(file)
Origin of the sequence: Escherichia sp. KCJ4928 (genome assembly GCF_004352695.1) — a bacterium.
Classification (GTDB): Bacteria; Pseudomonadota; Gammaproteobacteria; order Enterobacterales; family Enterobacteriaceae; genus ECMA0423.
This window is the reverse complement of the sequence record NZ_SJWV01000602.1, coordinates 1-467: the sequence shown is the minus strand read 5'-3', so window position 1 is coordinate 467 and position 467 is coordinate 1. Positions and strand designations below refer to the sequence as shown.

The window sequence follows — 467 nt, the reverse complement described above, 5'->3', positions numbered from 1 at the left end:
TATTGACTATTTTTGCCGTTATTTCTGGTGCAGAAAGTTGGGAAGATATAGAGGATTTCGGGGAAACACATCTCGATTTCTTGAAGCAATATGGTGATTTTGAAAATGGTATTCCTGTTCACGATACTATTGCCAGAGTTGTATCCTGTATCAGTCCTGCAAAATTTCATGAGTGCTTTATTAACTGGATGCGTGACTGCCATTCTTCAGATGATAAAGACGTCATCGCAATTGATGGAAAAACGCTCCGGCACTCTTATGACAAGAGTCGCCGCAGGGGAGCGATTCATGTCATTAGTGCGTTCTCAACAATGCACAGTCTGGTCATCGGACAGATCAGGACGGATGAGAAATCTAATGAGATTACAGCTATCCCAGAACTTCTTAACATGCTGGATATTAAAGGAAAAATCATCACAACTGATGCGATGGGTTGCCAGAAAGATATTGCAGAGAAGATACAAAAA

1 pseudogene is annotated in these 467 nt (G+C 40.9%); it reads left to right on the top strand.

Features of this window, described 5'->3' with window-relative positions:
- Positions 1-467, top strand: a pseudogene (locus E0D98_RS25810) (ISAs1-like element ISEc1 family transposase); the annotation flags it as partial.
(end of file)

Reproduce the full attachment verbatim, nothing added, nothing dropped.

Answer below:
Origin of the sequence: Escherichia sp. KCJ4928 (genome assembly GCF_004352695.1) — a bacterium.
Classification (GTDB): Bacteria; Pseudomonadota; Gammaproteobacteria; order Enterobacterales; family Enterobacteriaceae; genus ECMA0423.
This window is the reverse complement of the sequence record NZ_SJWV01000602.1, coordinates 1-467: the sequence shown is the minus strand read 5'-3', so window position 1 is coordinate 467 and position 467 is coordinate 1. Positions and strand designations below refer to the sequence as shown.

The window sequence follows — 467 nt, the reverse complement described above, 5'->3', positions numbered from 1 at the left end:
TATTGACTATTTTTGCCGTTATTTCTGGTGCAGAAAGTTGGGAAGATATAGAGGATTTCGGGGAAACACATCTCGATTTCTTGAAGCAATATGGTGATTTTGAAAATGGTATTCCTGTTCACGATACTATTGCCAGAGTTGTATCCTGTATCAGTCCTGCAAAATTTCATGAGTGCTTTATTAACTGGATGCGTGACTGCCATTCTTCAGATGATAAAGACGTCATCGCAATTGATGGAAAAACGCTCCGGCACTCTTATGACAAGAGTCGCCGCAGGGGAGCGATTCATGTCATTAGTGCGTTCTCAACAATGCACAGTCTGGTCATCGGACAGATCAGGACGGATGAGAAATCTAATGAGATTACAGCTATCCCAGAACTTCTTAACATGCTGGATATTAAAGGAAAAATCATCACAACTGATGCGATGGGTTGCCAGAAAGATATTGCAGAGAAGATACAAAAA

1 pseudogene is annotated in these 467 nt (G+C 40.9%); it reads left to right on the top strand.

Features of this window, described 5'->3' with window-relative positions:
- Positions 1-467, top strand: a pseudogene (locus E0D98_RS25810) (ISAs1-like element ISEc1 family transposase); the annotation flags it as partial.